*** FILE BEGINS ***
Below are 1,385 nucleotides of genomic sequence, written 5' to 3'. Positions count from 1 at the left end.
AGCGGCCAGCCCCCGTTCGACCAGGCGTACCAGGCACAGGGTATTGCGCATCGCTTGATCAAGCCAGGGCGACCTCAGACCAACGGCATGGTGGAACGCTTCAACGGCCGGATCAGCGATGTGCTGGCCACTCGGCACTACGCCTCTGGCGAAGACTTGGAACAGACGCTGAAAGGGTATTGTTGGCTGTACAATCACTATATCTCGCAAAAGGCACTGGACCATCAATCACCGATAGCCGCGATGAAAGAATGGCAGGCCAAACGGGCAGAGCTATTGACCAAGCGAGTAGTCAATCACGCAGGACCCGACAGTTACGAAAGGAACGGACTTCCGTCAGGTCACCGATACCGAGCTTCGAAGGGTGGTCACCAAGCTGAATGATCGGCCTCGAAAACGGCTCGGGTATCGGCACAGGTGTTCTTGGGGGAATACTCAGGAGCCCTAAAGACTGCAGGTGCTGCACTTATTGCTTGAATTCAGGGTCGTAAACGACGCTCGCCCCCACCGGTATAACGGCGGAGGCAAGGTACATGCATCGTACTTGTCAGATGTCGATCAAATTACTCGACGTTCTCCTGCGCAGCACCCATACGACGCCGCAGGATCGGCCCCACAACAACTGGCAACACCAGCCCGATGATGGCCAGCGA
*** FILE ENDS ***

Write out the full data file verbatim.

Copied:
Below are 1,385 nucleotides of genomic sequence, written 5' to 3'. Positions count from 1 at the left end.
AGCGGCCAGCCCCCGTTCGACCAGGCGTACCAGGCACAGGGTATTGCGCATCGCTTGATCAAGCCAGGGCGACCTCAGACCAACGGCATGGTGGAACGCTTCAACGGCCGGATCAGCGATGTGCTGGCCACTCGGCACTACGCCTCTGGCGAAGACTTGGAACAGACGCTGAAAGGGTATTGTTGGCTGTACAATCACTATATCTCGCAAAAGGCACTGGACCATCAATCACCGATAGCCGCGATGAAAGAATGGCAGGCCAAACGGGCAGAGCTATTGACCAAGCGAGTAGTCAATCACGCAGGACCCGACAGTTACGAAAGGAACGGACTTCCGTCAGGTCACCGATACCGAGCTTCGAAGGGTGGTCACCAAGCTGAATGATCGGCCTCGAAAACGGCTCGGGTATCGGCACAGGTGTTCTTGGGGGAATACTCAGGAGCCCTAAAGACTGCAGGTGCTGCACTTATTGCTTGAATTCAGGGTCGTAAACGACGCTCGCCCCCACCGGTATAACGGCGGAGGCAAGGTACATGCATCGTACTTGTCAGATGTCGATCAAATTACTCGACGTTCTCCTGCGCAGCACCCATACGACGCCGCAGGATCGGCCCCACAACAACTGGCAACACCAGCCCGATGATGGCCAGCGA